Every 10 years, the U.S. Census has a constitutional mandate to count residents — as opposed to citizens — in every U.S. state.?Article 1, section 2 of the U.S. Constitution reads (emphasis ours):

Representatives and direct Taxes shall be apportioned among the several States which may be included within this Union, according to their respective Numbers, which shall be determined by adding to the whole Number of free Persons, including those bound to Service for a Term of Years, and excluding Indians not taxed, three fifths of all other Persons.

The total number of residents in any given state is what determines the number of representatives in the U.S. House, as well as in the Electoral College. This means that states with the most residents get the most U.S. representatives and the most electors in the Electoral College. For example, the two states with the most electors in 2024 were California, with 54 electors, and Texas, with 40 electors.?

The Republicans' bill would change this, ensuring that the number of representatives and electors is proportional not to the overall population of a state, but to the population of citizens. Democrats voted to maintain the system as it was mandated by the U.S. Constitution. Critics have argued that such a change would cause respondents to feel intimidated, resulting in population undercounting and unreliable data.

Critics also suspect that such a change would tip the electoral balance towards Republicans, allowing them to draw electoral maps in favor of their candidates and hurting the representation of more diverse communities.

It is important to note that, by law, only U.S. citizens are allowed to vote in federal elections.

This is not the first time Republicans attempted to add a citizenship question to the decennial census. In 2019, the?U.S. Supreme Court blocked the Trump administration's attempt to change then 2020 census in a 5-4 decision, saying the reasoning behind it was "contrived" (read full decision).?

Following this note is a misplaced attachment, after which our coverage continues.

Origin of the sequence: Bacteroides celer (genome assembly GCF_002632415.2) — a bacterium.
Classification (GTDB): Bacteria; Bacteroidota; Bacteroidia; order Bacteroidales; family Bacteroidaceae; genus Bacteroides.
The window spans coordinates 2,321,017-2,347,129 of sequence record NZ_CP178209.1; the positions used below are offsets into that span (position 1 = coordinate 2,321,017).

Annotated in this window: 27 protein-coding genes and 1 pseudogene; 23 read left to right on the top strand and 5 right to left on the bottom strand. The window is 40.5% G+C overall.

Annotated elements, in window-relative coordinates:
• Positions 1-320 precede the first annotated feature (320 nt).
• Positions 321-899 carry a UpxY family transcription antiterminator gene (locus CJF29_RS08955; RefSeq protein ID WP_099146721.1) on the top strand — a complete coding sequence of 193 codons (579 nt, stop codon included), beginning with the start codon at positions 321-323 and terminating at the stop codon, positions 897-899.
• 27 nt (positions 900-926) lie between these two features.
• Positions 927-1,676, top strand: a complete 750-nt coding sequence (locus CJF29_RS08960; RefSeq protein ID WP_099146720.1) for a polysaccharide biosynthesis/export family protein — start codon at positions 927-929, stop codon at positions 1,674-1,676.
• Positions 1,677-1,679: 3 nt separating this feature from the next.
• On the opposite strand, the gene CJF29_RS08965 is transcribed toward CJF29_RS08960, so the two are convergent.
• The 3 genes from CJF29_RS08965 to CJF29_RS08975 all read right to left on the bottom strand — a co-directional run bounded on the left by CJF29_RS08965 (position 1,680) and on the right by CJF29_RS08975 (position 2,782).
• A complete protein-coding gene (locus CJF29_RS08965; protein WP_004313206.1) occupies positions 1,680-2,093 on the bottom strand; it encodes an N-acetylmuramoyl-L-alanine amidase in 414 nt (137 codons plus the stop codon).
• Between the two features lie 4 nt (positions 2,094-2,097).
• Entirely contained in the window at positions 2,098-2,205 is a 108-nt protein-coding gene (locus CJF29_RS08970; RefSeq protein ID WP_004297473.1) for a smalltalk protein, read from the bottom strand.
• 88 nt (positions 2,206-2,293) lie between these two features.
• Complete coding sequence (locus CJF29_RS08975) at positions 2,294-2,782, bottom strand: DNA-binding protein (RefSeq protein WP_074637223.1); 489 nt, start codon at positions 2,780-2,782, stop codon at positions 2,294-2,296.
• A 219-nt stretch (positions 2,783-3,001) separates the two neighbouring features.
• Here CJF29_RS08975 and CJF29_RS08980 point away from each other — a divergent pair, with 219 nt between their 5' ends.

Breaking: House Democrats Vote UNANIMOUSLY to Give Illegal Aliens Representation in Congress and the Electoral College | The Gateway Pundit | by Jim Hoft. 9 May 2024,

'Distribution of Electoral Votes'. National Archives, 19 Sept. 2019,

Edwards, Chuck. Equal Representation Act. H.R. 7109,

House of Representatives Passes Edwards' Bill to Only Include U.S. Citizens in Congressional Representation | Congressman Chuck Edwards. 8 May 2024,

'READ: Supreme Court Ruling on 2020 Census Citizenship Question | CNN Politics'. CNN, 27 June 2019,

Rep. Fleischmann Votes to Add Citizenship Question to Census and End Counting of Illegal Aliens for Congressional Representation and Electoral College Votes | Congressman Chuck Fleischmann. 8 May 2024,

STATEMENT OF ADMINISTRATION POLICY. Executive Office of the President, 6 May 2024,

Sullivan, Ariane de Vogue, Kate. 'Supreme Court Blocks 2020 Census Citizenship Question | CNN Politics'. CNN, 27 June 2019,

U.S. Constitution, Article 1.

Washington, U. S. Capitol Room H154, and DC 20515-6601 p:225-7000. 'Roll Call 193 Roll Call 193, Bill Number: H. R. 7109, 118th Congress, 2nd Session'. Office of the Clerk, U.S. House of Representatives, 8 May 2024,

Anna Rascou?t-Paz is based in Brooklyn, fluent in numerous languages and specializes in science and economic topics.